Saturday, Feb. 18, 2012
NEWARK, N.J. (AP) -- To the world, Whitney Houston was the pop queen with the perfect voice, the dazzling diva with regal beauty, a troubled superstar suffering from addiction and, finally, another victim of the dark side of fame.
To her family and friends, she was just "Nippy." A nickname given to Houston when she was a child, it stuck with her through adulthood and, later, would become the name of one of her companies. To them, she was a sister, a friend, a daughter and a mother.
While the world remembers Houston from afar, those closest to her will gather Saturday at a private funeral to say goodbye. They come together at New Hope Baptist Church, where Houston wowed the congregation with her powerful voice even as a young girl.
A few fans gathered Saturday morning hours before the service as close as they could get to the church, some from as far away as Washington, D.C., and Miami.
One fan said he was there "just to be among the rest of the fans."
"Just to celebrate her life, not just her death," said Bobby Brooks of Washington. "Just to sing and dance with the people that love her."
Others were more entrepreneurial, setting up card tables to sell silk-screened T-shirts with Houston's image and her CDs. But only the invited would get close to the church; streets were closed to the public for blocks in every direction.
A couple of hours before the funeral, the blockades parted to allow in the hearse carrying Houston's body in a silver casket, draped in black.
The service marks exactly one week after the 48-year-old Houston - one of music's all-time biggest stars - was found dead in a Beverly Hills hotel in California. A cause of death has yet to be determined.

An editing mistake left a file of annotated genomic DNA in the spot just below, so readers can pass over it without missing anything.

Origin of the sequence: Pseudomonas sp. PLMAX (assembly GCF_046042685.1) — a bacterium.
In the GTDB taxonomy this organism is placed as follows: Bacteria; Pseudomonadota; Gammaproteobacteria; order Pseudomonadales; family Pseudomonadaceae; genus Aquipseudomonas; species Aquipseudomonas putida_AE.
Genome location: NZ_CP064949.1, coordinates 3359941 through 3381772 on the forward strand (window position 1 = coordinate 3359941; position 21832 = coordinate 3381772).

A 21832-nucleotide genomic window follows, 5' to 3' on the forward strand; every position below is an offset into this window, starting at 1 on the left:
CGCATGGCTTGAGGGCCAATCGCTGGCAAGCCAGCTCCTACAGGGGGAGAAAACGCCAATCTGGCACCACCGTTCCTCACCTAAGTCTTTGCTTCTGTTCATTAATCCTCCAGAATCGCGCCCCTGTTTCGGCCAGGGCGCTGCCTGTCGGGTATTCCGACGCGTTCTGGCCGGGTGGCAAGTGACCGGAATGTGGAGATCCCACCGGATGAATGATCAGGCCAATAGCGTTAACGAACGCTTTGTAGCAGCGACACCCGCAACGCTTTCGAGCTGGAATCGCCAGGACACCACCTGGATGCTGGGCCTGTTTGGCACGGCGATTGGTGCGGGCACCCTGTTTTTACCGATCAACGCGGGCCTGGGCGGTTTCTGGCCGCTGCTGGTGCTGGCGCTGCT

Close family friend Aretha Franklin, whom Houston lovingly called "Aunt Ree," was expected to sing at the service, but she is no longer planning to attend, said a person close to the Houston family who was not authorized to talk about Franklin's decision and spoke on condition of anonymity.
Stevie Wonder and gospel star CeCe Winans are expected to sing. Music mogul Clive Davis, who launched and shepherded her career throughout the decades, may speak, along with Kevin Costner, her co-star in the blockbuster film "The Bodyguard."
Her ex-husband Bobby Brown also is expected to attend, along with the couple's only child, Bobbi Kristina.
Houston's death marked the final chapter for the superstar whose fall from grace while shocking was years in the making. Houston had her first No. 1 hit by the time she was 22, followed by a flurry of No. 1 songs and multi-platinum records.
Over her career, she sold more than 50 million records in the United States alone. Her voice, an ideal blend of power, grace and beauty, made classics out of songs like "Saving All My Love For You," "I Will Always Love You," "The Greatest Love of All" and "I'm Every Woman." Her six Grammys were only a fraction of her many awards.
But amid the fame, a turbulent marriage to Brown and her addiction to drugs tarnished her image. She became a woman falling apart in front of the world.
Her last album, "I Look To You," debuted on the top of the charts when it was released in 2009 with strong sales, but didn't have the staying power of her previous records. A tour the next year was doomed by cancellations because of illness and sub-par performances.
Still, a comeback was ahead: She was to star in the remake of the movie "Sparkle" and was working on new music. Her family, friends and hard-core fans were hopeful.
The funeral is for invited guests only. Houston is scheduled to be buried next to her father, John Houston, in nearby Westfield, N.J.
(Copyright 2012, The Associated Press)